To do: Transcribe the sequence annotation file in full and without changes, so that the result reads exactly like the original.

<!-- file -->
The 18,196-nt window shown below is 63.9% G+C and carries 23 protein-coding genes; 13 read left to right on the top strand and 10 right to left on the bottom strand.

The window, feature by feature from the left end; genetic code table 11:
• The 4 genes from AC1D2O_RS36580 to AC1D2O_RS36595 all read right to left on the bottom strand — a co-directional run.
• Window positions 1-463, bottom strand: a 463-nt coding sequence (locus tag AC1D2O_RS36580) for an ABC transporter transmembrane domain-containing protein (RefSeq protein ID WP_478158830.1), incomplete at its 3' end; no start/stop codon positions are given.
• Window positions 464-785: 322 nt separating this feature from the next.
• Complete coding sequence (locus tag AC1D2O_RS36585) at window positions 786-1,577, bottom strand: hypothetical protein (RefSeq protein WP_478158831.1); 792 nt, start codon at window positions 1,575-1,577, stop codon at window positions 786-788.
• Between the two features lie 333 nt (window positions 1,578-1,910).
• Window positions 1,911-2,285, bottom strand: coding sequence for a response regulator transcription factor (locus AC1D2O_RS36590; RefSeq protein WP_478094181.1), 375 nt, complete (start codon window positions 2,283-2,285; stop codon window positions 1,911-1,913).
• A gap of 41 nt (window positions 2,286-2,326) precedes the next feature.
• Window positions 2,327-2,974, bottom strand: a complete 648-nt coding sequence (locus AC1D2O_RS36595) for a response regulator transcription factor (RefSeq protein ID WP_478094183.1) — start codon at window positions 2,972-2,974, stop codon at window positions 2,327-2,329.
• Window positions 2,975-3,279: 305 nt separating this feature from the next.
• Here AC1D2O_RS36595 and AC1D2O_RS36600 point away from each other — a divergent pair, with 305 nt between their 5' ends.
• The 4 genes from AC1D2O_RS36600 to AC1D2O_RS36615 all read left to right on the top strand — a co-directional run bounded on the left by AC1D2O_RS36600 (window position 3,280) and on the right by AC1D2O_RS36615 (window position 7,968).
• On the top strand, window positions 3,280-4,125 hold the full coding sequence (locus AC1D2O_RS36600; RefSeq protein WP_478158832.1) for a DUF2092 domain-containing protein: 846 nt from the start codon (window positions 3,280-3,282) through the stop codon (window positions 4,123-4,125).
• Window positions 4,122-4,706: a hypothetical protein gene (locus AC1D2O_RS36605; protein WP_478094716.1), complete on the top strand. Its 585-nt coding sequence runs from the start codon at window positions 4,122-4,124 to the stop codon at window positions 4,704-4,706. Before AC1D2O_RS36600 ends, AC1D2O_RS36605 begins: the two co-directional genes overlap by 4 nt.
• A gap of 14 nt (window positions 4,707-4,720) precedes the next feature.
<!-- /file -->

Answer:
The 18,196-nt window shown below is 63.9% G+C and carries 23 protein-coding genes; 13 read left to right on the top strand and 10 right to left on the bottom strand.

The window, feature by feature from the left end; genetic code table 11:
• The 4 genes from AC1D2O_RS36580 to AC1D2O_RS36595 all read right to left on the bottom strand — a co-directional run.
• Window positions 1-463, bottom strand: a 463-nt coding sequence (locus tag AC1D2O_RS36580) for an ABC transporter transmembrane domain-containing protein (RefSeq protein ID WP_478158830.1), incomplete at its 3' end; no start/stop codon positions are given.
• Window positions 464-785: 322 nt separating this feature from the next.
• Complete coding sequence (locus tag AC1D2O_RS36585) at window positions 786-1,577, bottom strand: hypothetical protein (RefSeq protein WP_478158831.1); 792 nt, start codon at window positions 1,575-1,577, stop codon at window positions 786-788.
• Between the two features lie 333 nt (window positions 1,578-1,910).
• Window positions 1,911-2,285, bottom strand: coding sequence for a response regulator transcription factor (locus AC1D2O_RS36590; RefSeq protein WP_478094181.1), 375 nt, complete (start codon window positions 2,283-2,285; stop codon window positions 1,911-1,913).
• A gap of 41 nt (window positions 2,286-2,326) precedes the next feature.
• Window positions 2,327-2,974, bottom strand: a complete 648-nt coding sequence (locus AC1D2O_RS36595) for a response regulator transcription factor (RefSeq protein ID WP_478094183.1) — start codon at window positions 2,972-2,974, stop codon at window positions 2,327-2,329.
• Window positions 2,975-3,279: 305 nt separating this feature from the next.
• Here AC1D2O_RS36595 and AC1D2O_RS36600 point away from each other — a divergent pair, with 305 nt between their 5' ends.
• The 4 genes from AC1D2O_RS36600 to AC1D2O_RS36615 all read left to right on the top strand — a co-directional run bounded on the left by AC1D2O_RS36600 (window position 3,280) and on the right by AC1D2O_RS36615 (window position 7,968).
• On the top strand, window positions 3,280-4,125 hold the full coding sequence (locus AC1D2O_RS36600; RefSeq protein WP_478158832.1) for a DUF2092 domain-containing protein: 846 nt from the start codon (window positions 3,280-3,282) through the stop codon (window positions 4,123-4,125).
• Window positions 4,122-4,706: a hypothetical protein gene (locus AC1D2O_RS36605; protein WP_478094716.1), complete on the top strand. Its 585-nt coding sequence runs from the start codon at window positions 4,122-4,124 to the stop codon at window positions 4,704-4,706. Before AC1D2O_RS36600 ends, AC1D2O_RS36605 begins: the two co-directional genes overlap by 4 nt.
• A gap of 14 nt (window positions 4,707-4,720) precedes the next feature.